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Reddit’s seppuku

Reddit’s recent API pricing scandal and ensuing protests have made me think once more about openness and decentralization on the web, a topic I’ve written about before. TLDR: when you create content on the web, whoever is hosting that content owns it.

Some platforms really lean into the locked ecosystem approach, hoping to maximize the lock-in effect by restricting content to members. Discord is the worst of it. As a voice chat system, it’s fine, but as a “community hub” like a lot of people use it? None of the stuff you post on there is visible when not logged in. It is completely closed off. Other platforms like Facebook and Twitter give you annoying popups and make your life a living hell when browsing anonymously, but Discord takes the cake.

That’s why I am so saddened by the recent Reddit kerfluffle. Reddit was the exception to the rule: a social network with almost no lock-in. By default, everything is public and indexable, like the old discussion forum software like phpBB and vBulletin. Remember those? Reddit basically made the public discussion forum format relevant again. The big difference is that it is centralized, with all the pros and cons that come with that.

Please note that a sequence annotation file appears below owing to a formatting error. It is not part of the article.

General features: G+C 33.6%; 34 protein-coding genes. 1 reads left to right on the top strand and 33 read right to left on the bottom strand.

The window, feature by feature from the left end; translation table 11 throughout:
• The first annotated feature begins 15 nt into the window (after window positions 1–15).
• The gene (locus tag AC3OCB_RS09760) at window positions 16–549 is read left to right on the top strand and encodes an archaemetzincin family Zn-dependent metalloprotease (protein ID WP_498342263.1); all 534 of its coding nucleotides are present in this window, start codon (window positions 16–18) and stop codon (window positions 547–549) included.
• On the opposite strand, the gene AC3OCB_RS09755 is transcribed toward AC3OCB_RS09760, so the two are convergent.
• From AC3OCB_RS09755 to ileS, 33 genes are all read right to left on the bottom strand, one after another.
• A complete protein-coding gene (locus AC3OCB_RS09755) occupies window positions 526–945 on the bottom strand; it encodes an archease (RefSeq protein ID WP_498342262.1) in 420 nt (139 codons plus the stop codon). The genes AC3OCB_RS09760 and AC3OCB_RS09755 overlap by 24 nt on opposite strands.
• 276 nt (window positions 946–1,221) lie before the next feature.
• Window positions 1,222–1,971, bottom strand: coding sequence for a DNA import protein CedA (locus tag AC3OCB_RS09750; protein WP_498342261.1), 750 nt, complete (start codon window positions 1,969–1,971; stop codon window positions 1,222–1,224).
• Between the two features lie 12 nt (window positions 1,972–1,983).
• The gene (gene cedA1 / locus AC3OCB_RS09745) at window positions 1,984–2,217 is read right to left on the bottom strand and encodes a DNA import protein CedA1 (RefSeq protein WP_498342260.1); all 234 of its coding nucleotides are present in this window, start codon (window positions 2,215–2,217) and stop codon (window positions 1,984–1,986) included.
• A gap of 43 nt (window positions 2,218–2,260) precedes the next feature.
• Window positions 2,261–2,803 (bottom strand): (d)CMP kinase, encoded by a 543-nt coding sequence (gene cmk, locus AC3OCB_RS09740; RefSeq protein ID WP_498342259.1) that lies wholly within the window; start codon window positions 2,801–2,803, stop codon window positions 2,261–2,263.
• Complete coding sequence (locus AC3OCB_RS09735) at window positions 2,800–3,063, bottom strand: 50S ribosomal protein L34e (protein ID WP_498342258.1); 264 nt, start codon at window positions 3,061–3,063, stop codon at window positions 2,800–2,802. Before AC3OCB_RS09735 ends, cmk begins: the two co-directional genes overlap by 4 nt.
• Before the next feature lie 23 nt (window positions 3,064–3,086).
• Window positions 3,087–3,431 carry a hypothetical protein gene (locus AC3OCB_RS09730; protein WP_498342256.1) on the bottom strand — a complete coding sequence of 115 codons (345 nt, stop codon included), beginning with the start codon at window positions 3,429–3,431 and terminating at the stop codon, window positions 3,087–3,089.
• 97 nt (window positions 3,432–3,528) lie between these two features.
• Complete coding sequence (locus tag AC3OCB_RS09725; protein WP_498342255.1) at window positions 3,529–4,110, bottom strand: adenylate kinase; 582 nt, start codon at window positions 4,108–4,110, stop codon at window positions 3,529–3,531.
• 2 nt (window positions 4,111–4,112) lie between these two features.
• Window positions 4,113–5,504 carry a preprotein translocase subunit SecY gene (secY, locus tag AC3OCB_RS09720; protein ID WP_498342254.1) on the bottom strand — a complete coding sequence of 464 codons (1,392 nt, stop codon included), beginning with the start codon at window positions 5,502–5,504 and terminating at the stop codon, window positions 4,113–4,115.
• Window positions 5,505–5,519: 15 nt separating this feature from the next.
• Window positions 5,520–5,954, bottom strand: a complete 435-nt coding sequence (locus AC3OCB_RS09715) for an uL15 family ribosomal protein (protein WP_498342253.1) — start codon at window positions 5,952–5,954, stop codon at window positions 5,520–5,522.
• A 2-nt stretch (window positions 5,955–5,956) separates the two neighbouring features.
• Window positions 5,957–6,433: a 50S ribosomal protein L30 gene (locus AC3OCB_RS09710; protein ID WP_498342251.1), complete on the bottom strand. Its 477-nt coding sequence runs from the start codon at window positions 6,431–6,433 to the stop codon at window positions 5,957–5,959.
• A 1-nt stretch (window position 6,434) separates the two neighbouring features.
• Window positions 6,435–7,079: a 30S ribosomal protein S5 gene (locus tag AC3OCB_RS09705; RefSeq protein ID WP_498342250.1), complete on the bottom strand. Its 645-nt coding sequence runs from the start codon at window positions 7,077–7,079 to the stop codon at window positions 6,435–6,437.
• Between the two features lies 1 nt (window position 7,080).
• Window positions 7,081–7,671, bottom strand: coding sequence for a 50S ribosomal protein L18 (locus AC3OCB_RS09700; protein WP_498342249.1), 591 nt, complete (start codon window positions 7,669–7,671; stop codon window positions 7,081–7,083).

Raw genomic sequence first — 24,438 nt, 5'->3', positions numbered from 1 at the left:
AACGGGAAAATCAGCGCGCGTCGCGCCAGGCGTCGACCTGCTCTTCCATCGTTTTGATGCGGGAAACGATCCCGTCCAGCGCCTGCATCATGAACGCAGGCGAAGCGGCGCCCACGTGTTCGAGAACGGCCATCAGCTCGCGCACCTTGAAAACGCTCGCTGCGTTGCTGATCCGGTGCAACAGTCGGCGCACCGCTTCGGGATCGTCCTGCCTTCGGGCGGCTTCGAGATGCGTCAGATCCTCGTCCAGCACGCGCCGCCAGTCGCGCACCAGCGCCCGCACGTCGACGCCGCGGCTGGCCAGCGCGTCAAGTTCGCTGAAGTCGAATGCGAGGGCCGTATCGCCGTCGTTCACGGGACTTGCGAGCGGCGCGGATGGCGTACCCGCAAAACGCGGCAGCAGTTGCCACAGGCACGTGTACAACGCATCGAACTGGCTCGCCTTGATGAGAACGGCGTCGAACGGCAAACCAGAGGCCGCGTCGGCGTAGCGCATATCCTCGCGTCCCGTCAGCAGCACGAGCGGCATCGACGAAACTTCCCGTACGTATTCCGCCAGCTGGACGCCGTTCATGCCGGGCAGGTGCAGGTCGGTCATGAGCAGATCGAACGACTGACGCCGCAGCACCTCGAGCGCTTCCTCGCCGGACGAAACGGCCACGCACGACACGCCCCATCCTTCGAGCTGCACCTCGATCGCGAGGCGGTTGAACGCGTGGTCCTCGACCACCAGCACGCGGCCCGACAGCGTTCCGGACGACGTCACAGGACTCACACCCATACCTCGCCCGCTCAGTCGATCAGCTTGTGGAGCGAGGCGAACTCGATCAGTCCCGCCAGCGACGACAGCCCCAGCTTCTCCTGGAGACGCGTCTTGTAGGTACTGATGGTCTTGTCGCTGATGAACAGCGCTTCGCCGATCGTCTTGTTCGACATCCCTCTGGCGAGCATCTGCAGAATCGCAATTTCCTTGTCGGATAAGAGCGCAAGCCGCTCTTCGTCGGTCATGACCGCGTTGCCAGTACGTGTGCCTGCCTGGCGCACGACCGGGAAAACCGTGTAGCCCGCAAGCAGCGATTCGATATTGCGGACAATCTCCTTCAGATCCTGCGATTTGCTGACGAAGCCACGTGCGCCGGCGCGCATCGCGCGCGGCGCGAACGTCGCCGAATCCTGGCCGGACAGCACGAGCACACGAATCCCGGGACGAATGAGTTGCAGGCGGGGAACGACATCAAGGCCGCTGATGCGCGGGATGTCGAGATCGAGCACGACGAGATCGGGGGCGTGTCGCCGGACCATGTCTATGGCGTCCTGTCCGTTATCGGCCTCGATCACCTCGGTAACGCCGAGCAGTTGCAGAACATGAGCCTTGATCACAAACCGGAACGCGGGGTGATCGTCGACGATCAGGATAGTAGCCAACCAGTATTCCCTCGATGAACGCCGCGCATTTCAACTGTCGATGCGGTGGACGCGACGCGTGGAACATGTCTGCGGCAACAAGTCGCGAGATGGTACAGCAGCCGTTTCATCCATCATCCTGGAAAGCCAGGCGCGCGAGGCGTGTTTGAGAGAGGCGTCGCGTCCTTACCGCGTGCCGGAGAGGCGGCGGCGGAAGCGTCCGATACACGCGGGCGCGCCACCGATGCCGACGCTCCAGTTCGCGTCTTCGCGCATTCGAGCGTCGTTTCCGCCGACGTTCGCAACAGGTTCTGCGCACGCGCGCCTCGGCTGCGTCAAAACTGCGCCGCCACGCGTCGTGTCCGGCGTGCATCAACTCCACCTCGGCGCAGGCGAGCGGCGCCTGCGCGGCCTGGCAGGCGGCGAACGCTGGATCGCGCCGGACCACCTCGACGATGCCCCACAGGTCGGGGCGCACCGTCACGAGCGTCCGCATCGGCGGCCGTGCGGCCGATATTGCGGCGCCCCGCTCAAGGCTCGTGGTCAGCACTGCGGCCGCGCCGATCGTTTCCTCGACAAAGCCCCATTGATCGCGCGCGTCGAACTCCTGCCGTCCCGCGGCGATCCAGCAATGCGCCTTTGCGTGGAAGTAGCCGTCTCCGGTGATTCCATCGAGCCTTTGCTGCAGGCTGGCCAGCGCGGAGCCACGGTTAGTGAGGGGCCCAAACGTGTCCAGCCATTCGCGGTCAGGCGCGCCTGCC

I always feared their inevitable cash grab, because I never understood the business model; speculation can only go so far. It seems that we finally reached the breaking point, and all good things must end. I’ll probably still lurk on Reddit after the protests end and the subs I’m interested in come back. But it’ll never be the same; I was an Apollo user, and the price hike killed the app. I just found out there is a Mastodon Québec instance; maybe it’s time to give that a go…